Match Making: A 30-Step Search

At the end of 2012, two major changes occurred in my life: 1) I quit the only salaried job I’d ever held, and 2) I ended the most serious relationship I’d been in. Both of those parts of my life had also started at the same time, and so beginning a new life in which neither was present was both freeing and disorienting. It was also really hard.

In the past four and a half years I’ve gone back and forth between loving the variety and loathing the instability of my day-to-day life. I have had dozens of jobs and amassed hundreds of connections. I have sat down to do my taxes in wonder and awe of the fact that I made it through another year. I sort of like being scrappy. I enjoy the unknown.

Still, at the end of the day what I want is commitment. To make it and to have it and to build toward something with substance and depth. I have searched for jobs and relationships, often at the same time, and after years of doing both I am convinced that they are essentially the same process. Those of you who have been there might know what I mean. Let me take you through one version of what it is like to go through that journey.


  1. You start the search process really super excited. There are so many apps and so many options. You only need one of them to work, which seems pretty much inevitable. After all, you are an amazing candidate with all of the right experience. Who wouldn’t want you?
  2. For each opportunity or profile that piques your interest, you imagine a potential future in which everything works out. You picture yourself in the office. You rehearse what you’ll say when you meet your future in-laws. You (hypothetically) spend your first paycheck before you even forward your resume.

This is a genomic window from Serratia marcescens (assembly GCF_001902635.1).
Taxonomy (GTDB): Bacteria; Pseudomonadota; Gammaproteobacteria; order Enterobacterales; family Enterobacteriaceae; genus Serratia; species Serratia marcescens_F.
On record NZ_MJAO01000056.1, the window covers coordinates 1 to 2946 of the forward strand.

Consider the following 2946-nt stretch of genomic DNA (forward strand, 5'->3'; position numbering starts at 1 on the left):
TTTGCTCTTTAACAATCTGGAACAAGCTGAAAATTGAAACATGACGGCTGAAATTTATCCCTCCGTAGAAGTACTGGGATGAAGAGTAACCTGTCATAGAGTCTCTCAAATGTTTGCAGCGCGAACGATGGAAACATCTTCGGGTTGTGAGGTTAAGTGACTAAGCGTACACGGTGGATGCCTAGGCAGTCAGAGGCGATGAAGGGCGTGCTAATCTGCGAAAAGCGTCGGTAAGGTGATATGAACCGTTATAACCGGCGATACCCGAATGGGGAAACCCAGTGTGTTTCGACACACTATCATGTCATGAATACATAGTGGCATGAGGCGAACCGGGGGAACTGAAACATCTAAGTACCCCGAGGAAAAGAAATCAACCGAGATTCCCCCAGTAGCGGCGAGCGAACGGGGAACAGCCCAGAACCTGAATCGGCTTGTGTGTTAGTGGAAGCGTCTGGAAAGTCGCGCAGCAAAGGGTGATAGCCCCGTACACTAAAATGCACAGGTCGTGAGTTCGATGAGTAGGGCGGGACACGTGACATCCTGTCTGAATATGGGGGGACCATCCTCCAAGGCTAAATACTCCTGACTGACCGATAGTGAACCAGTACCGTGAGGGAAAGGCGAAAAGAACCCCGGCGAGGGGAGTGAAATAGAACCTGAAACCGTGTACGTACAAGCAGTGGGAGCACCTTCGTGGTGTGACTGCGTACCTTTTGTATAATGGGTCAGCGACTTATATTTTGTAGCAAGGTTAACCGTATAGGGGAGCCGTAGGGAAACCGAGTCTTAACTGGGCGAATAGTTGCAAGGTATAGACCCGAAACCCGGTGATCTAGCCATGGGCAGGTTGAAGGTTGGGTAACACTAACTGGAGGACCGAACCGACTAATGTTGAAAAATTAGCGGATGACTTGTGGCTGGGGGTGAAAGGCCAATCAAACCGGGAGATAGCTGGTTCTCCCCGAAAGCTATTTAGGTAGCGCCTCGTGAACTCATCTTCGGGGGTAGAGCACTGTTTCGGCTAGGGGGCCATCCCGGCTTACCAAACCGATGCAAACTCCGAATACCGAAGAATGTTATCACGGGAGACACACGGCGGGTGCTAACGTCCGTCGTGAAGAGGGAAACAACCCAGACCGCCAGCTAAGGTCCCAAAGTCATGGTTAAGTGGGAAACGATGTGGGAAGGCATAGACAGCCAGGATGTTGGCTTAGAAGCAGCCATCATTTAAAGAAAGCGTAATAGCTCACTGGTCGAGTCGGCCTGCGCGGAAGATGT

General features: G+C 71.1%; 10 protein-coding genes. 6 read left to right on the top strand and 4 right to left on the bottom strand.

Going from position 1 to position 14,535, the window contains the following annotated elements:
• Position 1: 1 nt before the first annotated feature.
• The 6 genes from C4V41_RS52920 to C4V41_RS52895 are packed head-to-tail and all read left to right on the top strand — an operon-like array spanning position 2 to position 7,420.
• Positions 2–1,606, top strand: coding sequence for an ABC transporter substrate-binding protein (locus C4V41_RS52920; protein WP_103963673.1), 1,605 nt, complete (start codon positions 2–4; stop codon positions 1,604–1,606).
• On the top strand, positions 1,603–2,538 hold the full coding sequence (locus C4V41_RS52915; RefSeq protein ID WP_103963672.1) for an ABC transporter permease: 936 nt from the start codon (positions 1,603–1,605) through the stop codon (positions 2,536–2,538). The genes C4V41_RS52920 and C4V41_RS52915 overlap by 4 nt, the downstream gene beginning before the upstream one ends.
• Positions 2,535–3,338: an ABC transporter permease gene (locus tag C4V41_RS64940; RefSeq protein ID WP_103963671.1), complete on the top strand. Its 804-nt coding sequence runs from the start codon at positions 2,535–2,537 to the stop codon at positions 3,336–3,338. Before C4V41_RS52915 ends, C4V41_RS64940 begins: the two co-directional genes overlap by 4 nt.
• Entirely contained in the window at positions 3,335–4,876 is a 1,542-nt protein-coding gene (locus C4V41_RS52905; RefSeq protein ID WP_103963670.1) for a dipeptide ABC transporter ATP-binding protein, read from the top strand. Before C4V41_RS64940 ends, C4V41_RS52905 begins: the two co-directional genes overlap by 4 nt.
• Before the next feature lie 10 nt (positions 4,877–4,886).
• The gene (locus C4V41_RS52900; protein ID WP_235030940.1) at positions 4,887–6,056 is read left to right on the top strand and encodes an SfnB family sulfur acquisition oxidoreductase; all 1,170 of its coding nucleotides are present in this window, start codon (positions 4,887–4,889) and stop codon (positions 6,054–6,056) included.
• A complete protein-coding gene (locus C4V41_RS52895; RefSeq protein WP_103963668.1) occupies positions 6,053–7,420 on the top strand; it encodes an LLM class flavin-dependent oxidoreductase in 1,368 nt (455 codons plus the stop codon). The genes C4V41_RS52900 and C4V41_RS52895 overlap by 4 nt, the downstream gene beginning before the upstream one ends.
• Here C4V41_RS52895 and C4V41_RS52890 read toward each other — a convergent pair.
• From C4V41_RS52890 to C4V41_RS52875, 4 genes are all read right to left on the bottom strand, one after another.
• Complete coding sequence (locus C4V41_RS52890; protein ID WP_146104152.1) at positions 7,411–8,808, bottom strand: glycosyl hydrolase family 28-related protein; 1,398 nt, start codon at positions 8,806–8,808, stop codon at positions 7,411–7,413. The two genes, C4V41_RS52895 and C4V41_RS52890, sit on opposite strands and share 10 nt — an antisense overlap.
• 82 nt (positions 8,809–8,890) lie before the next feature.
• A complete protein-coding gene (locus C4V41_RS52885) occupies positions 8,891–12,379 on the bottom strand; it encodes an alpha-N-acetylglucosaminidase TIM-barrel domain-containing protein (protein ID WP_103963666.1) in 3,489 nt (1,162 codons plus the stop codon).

3. You set up personal profiles on several top websites (some of which your friends have sworn by). A quick scan of the aggregates shows that there are thousands of positions just waiting to be filled. You rely on fate and algorithms to lead you to the right one.
  4. At the start, you are exceedingly picky. You only apply for positions that you believe will be an ideal fit both now and in years to come. You do not consider the fact that both you and the role could evolve significantly.
  5. During your first couple of interviews (i.e. dates) you believe that your sheer enthusiasm and genuine self will be enough to win over the other party. You don’t even bother to do research beforehand. In fact, you are so sure of your success that you divulge information you later learn to withhold.
  6. After the first several options don’t quite pan out, you begin reading books about how to become a better candidate. Initially, you are grateful for all of this insight.
  7. You begin to realize that being “in between positions” is simultaneously freeing and terrifying. On the one hand you are not stuck in an undesirable situation. On the other, you want something (or someone) to hold to.
  8. After a smattering of applications, you get your first second interview. This one you prepare for. You wear your best clothing. You do your research ahead of time. You Google all keywords and scan all platforms. You rehearse your favorite stories. You hope they will work.
  9. They don’t.
  10. You try again.
  11. And again.
  12. The more often you interview and the more people you meet, the more those conversations all start to sound the same. (Let me tell you a little bit about myself: I was born in the Midwest and moved here four years ago…A time when I failed and had to reiterate? That’s a great question. There was this one time I was working on an article…)